Shares in FTSE 100 consumer goods giant Unilever (LSE: ULVR) were on the front foot in trading this morning, despite the company posting a fall in underlying sales growth over the three months to the end of September. The 2.9% rise achieved by the £120bn-cap business over the third quarter of its financial year was down from 3.5% in Q2.
That investors don’t seem all that concerned may be partly down to the fact the company’s performance in emerging markets was more encouraging. That highlights why geographically diversified companies such as Unilever can be ideal for most defensively-focused portfolios. In these markets, collective sales rose 5.1%. Overall revenue increased by 5.8% — in line with analysts’ forecasts, although this was helped by a 2.3% currency boost.
Investors are also likely to be relieved by the prediction full-year results will show an improvement in profit margins and “another year of strong free cash flow.” Looking ahead, Unilever said it was now anticipating underlying sales growth of somewhere “in the lower half” of its multi-year range of 3-5% in 2019.
Newish CEO Alan Jope (who replaced Paul Polman at the helm late last year) seemed satisfied with these numbers, saying the performance had shown “a good balance between volume and price.” He also commented that the owner of ‘sticky’ brands, such as Marmite and Pot Noodle, was “taking action to remain relevant to the consumer of the future, such as setting stretching goals on plastic use.”
So, are the shares worth buying? Well, they certainly aren’t cheap, despite being 12%-or-so lower in value than the all-time high hit back in September. That said, the current price-to-earnings ratio of 21 is pretty much bang on its average valuation over the last five years, suggesting that new investors won’t necessarily be overpaying. A 3.1% yield, while nowhere near as high as that offered by other top-tier firms, is worth grabbing and should be adequately covered by profits.
For me, Unilever is just the sort of stock to hold if markets get choppy. It won’t necessarily rise while others fall, but the predictability of its earnings should ensure any damage is both temporary and relatively limited.
Another defensive demon
Another stock I think should appeal to defensively-minded investors is Robinsons and J2O owner Britvic (LSE: BVIC). Even if the UK does enter a recession, demand for small-ticket items, like the drinks produced by the FTSE 250 member, is unlikely to be hit as hard compared to those selling more discretionary items.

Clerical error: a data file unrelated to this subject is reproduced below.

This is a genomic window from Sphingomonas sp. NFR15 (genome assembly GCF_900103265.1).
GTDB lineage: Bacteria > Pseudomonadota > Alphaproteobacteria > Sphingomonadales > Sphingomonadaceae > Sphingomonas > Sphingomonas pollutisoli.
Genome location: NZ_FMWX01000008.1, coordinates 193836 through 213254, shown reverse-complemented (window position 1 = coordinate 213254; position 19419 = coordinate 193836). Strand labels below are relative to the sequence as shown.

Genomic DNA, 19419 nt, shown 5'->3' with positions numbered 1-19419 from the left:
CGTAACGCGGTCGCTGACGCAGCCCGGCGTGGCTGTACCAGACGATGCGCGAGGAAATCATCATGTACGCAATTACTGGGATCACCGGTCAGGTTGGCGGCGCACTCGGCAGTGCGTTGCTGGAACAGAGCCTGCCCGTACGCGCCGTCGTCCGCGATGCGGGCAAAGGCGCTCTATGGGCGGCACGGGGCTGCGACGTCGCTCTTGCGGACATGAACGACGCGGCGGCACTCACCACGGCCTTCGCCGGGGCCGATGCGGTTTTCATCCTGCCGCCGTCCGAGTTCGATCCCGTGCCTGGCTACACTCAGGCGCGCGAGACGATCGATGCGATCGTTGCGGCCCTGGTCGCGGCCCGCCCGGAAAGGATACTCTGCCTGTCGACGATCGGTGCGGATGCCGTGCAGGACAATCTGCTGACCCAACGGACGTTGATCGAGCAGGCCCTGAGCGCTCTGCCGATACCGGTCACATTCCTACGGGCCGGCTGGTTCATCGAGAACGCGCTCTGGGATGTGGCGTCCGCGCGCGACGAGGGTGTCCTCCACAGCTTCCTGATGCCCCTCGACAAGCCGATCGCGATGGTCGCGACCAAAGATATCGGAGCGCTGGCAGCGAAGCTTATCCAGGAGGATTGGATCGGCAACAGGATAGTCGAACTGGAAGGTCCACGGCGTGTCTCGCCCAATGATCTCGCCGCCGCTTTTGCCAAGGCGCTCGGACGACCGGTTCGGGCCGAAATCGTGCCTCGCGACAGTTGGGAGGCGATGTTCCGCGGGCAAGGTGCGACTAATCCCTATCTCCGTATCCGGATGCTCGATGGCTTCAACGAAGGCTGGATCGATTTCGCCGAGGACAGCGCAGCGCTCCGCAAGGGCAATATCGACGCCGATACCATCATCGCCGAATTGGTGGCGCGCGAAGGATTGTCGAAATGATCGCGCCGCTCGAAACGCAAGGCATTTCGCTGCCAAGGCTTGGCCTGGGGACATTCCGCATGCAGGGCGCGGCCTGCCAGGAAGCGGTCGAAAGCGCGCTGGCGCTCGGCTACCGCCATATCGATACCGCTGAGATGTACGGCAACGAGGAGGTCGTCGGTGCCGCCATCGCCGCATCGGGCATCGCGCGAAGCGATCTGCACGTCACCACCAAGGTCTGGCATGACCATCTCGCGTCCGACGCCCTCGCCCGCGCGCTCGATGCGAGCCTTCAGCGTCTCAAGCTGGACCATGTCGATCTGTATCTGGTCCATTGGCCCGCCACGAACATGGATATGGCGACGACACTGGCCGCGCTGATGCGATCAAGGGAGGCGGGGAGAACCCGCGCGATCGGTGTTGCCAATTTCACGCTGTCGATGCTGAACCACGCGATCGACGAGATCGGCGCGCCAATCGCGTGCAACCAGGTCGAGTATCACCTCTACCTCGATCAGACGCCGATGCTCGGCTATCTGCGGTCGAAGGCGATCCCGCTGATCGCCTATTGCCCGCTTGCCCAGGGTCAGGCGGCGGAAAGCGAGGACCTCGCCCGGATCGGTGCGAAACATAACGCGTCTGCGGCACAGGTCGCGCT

Things have been fairly quiet at the business since I last looked at its stock in July. The only real news was the appointment of a new chief financial officer (Joanne Wilson). To be honest, that’s how things should be with any company worth holding for the long term… no panic, no stress, just quietly chugging along.
Notwithstanding this, Britvic’s stock has been in scintillating form, moving almost 40% higher in the last twelve months alone. Following this strong performance, shares currently change hands for almost 19 times earnings. Again, that’s not cheap compared to the general market, but it does, I think, reflect the quality on offer (based on consistently stellar returns on capital employed).
A secure-looking 2.8% dividend yield is another bonus, particularly for those only looking to protect their wealth in the event of an economic downturn.
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Paul Summers has no position in any of the shares mentioned. The Motley Fool UK owns shares of and has recommended Unilever. Views expressed on the companies mentioned in this article are those of the writer and therefore may differ from the official recommendations we make in our subscription services such as Share Advisor, Hidden Winners and Pro. Here at The Motley Fool we believe that considering a diverse range of insights makes us better investors.